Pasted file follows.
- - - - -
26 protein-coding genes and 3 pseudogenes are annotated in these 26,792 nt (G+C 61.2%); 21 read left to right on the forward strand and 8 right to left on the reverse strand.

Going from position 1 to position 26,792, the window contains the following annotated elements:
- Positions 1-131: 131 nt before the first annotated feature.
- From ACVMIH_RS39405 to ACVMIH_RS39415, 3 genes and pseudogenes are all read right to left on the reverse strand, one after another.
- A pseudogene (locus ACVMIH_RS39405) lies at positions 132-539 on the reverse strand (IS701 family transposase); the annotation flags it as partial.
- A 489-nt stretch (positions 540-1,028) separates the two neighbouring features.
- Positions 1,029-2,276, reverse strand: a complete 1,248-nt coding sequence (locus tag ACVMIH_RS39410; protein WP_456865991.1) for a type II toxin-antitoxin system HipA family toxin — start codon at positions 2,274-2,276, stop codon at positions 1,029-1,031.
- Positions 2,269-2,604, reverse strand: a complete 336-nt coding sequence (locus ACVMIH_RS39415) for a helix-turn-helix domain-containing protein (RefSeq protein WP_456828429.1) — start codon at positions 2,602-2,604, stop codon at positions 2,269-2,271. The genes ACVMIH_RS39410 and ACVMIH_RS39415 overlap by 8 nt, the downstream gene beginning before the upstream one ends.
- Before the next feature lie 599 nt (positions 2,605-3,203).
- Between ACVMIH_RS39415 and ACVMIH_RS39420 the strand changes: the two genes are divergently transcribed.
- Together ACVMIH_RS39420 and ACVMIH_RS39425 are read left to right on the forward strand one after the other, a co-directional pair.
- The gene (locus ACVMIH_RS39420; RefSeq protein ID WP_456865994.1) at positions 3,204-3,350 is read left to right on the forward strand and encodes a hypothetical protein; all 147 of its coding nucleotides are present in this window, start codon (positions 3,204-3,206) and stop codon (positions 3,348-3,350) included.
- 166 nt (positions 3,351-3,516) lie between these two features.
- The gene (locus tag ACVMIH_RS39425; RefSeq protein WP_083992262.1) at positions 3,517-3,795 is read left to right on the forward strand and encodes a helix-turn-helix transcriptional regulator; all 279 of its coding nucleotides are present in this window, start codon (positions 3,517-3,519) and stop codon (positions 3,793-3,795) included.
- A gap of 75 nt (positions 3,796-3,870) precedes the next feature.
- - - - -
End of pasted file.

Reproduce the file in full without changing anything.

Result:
26 protein-coding genes and 3 pseudogenes are annotated in these 26,792 nt (G+C 61.2%); 21 read left to right on the forward strand and 8 right to left on the reverse strand.

Going from position 1 to position 26,792, the window contains the following annotated elements:
- Positions 1-131: 131 nt before the first annotated feature.
- From ACVMIH_RS39405 to ACVMIH_RS39415, 3 genes and pseudogenes are all read right to left on the reverse strand, one after another.
- A pseudogene (locus ACVMIH_RS39405) lies at positions 132-539 on the reverse strand (IS701 family transposase); the annotation flags it as partial.
- A 489-nt stretch (positions 540-1,028) separates the two neighbouring features.
- Positions 1,029-2,276, reverse strand: a complete 1,248-nt coding sequence (locus tag ACVMIH_RS39410; protein WP_456865991.1) for a type II toxin-antitoxin system HipA family toxin — start codon at positions 2,274-2,276, stop codon at positions 1,029-1,031.
- Positions 2,269-2,604, reverse strand: a complete 336-nt coding sequence (locus ACVMIH_RS39415) for a helix-turn-helix domain-containing protein (RefSeq protein WP_456828429.1) — start codon at positions 2,602-2,604, stop codon at positions 2,269-2,271. The genes ACVMIH_RS39410 and ACVMIH_RS39415 overlap by 8 nt, the downstream gene beginning before the upstream one ends.
- Before the next feature lie 599 nt (positions 2,605-3,203).
- Between ACVMIH_RS39415 and ACVMIH_RS39420 the strand changes: the two genes are divergently transcribed.
- Together ACVMIH_RS39420 and ACVMIH_RS39425 are read left to right on the forward strand one after the other, a co-directional pair.
- The gene (locus ACVMIH_RS39420; RefSeq protein ID WP_456865994.1) at positions 3,204-3,350 is read left to right on the forward strand and encodes a hypothetical protein; all 147 of its coding nucleotides are present in this window, start codon (positions 3,204-3,206) and stop codon (positions 3,348-3,350) included.
- 166 nt (positions 3,351-3,516) lie between these two features.
- The gene (locus tag ACVMIH_RS39425; RefSeq protein WP_083992262.1) at positions 3,517-3,795 is read left to right on the forward strand and encodes a helix-turn-helix transcriptional regulator; all 279 of its coding nucleotides are present in this window, start codon (positions 3,517-3,519) and stop codon (positions 3,793-3,795) included.
- A gap of 75 nt (positions 3,796-3,870) precedes the next feature.